background preloader

The Hidden Brain: How Ocean Currents Explain Our Unconscious Social Biases

The Hidden Brain: How Ocean Currents Explain Our Unconscious Social Biases
by Maria Popova “Those who travel with the current will always feel they are good swimmers; those who swim against the current may never realize they are better swimmers than they imagine.” Biases often work in surreptitious ways — they sneak in through the backdoor of our conscience, our good-personhood, and our highest rational convictions, and lodge themselves between us and the world, between our imperfect humanity and our aspirational selves, between who we believe we are and how we behave. In the introduction, Vedantam contextualizes why this phenomenon isn’t new but bears greater urgency than ever: Unconscious biases have always dogged us, but multiple factors made them especially dangerous today. Globalization and technology, and the intersecting faultlines of religious extremism, economic upheaval, demographic change, and mass migration have amplified the effects of hidden biases. Illustration from the 1970 book 'I’m Glad I’m a Boy! Vedantam writes: Donating = Loving Share on Tumblr

http://www.brainpickings.org/2014/04/09/the-hidden-brain-shankar-vedantam/

Related:  jeantaiwanFeminismCognitive BiasSocial Responsibility

Classroom observations: what’s the best fix for a good but not perfect measure? Imagine having someone follow you around, observing you for just a fraction of a day, to assess your capability on the job. Sounds nerve wracking. This is how many teachers are evaluated, and new research suggests that these observations are not altogether reliable. Although observations as a means of teacher assessment may be favoured over other methods such as gains in pupil standardised test score, we should be wary of relying too heavily on observations as they currently stand. A new paper out by the Brookings Institute reports that an assessment of teachers via observations is biased based on the existing ability level of the pupils in the class.

Dads on Sitcoms - Alexis C. Madrigal On television shows, dads have been portrayed as incompetent dolts reflecting and encouraging a damaging attitude towards men and childcare. My son. (Alexis Madrigal/The Atlantic) ASPEN — As a new dad, I've often been struck with horror at dads I see on TV. On the small screen, dads are dolts, dads are idiots. The Barrister Magazine - Unconscious Bias at Play behind Closed Doors By Snéha Khilay, Professional Development Consultant Blue Tulip Training “If you are neutral in situations of injustice, you have chosen the side of the oppressor. If an elephant has its foot on the tail of a mouse, and you say that you are neutral, the mouse will not appreciate your neutrality.” Desmond Tutu

Creating Classrooms for Social Justice A lot has been discussed and written about being an "educator for social justice." What does that really mean? In this post, I will break down a few basic classroom practices that allow teachers to engage with best practices in teaching core subjects while also being advocates for social justice in the classroom. Want to Stop Mean Girls? Raise Nice Girls, Instead  Once upon a time, fourth grade was the year that young girls began to have difficulty navigating friendships. For many years, I worked in a school for kids with learning disabilities. It was always during fourth grade that previously established friendships began to hit turbulence. Male and Female Brains Really Are Built Differently - Olga Khazan Ready your knowing smirk, because here comes a scientific gem that’s sure to enliven even the dullest of holiday parties. By analyzing the MRIs of 949 people aged 8 to 22, scientists at the University of Pennsylvania found that male brains have more connections within each hemisphere, while female brains are more interconnected between hemispheres. Yes, take that, Mike from IT! It, like, so explains why you just dropped the eggnog while attempting to make flirty conversation with Janet from Accounting.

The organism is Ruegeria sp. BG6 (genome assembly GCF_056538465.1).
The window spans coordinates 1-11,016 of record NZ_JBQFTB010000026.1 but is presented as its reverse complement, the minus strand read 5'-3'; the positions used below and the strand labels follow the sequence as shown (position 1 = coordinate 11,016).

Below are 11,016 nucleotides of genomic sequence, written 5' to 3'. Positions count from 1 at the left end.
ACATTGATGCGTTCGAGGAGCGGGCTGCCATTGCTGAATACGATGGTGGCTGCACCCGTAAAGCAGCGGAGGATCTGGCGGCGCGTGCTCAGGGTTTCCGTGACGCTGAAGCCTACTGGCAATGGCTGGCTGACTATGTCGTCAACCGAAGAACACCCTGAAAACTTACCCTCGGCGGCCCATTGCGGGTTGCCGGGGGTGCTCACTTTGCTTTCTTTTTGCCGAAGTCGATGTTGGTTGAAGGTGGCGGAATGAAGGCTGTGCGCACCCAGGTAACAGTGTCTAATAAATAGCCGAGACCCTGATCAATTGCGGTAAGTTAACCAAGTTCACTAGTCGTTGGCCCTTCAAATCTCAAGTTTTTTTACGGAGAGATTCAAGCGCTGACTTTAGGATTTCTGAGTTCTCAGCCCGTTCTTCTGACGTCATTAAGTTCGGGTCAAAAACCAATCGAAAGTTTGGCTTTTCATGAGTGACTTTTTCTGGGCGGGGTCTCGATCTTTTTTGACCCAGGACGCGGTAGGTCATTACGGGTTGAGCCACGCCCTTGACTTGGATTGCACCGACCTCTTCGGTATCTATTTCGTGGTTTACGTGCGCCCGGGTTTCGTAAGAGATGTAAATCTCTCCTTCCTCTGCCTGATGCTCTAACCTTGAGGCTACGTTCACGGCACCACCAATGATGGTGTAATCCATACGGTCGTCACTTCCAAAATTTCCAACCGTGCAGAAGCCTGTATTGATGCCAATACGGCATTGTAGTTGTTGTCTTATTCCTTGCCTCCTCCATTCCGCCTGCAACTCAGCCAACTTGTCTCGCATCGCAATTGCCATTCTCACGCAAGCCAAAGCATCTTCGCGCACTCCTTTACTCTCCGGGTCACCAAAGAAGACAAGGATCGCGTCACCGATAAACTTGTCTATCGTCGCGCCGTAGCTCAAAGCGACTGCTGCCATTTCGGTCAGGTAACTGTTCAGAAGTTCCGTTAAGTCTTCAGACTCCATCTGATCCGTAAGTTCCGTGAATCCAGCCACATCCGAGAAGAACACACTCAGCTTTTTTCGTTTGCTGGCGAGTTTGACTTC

Things You Cannot Unsee (And What That Says About Your Brain) We're going to rewire your brain. Are you ready? I want to show you something simple your mind can do, which illustrates a fascinating emerging theory about how the brain works. First, look at this logo of the World Cup this year. The idea of the emblem is obvious: This is an illustration of a trophy with an abstract soccer ball on top. Social Justice: A Whole-School Approach Social justice -- what does that mean to you as a person? As an educator? If you're interested in starting this conversation, here's a place to start.

Giving Good Praise to Girls: What Messages Stick How to praise kids: It’s a hot topic for many parents and educators. A lot of the conversation around it has stemmed from studies by Carol Dweck, professor of psychology at Stanford who has been researching this specific topic for many years. “My research shows that praise for intelligence or ability backfires,” said Dweck, who co-authored a seminal research paper on the effects of praise on motivation and performance. “What we’ve shown is that when you praise someone, say, ‘You’re smart at this,’ the next time they struggle, they think they’re not.

Related: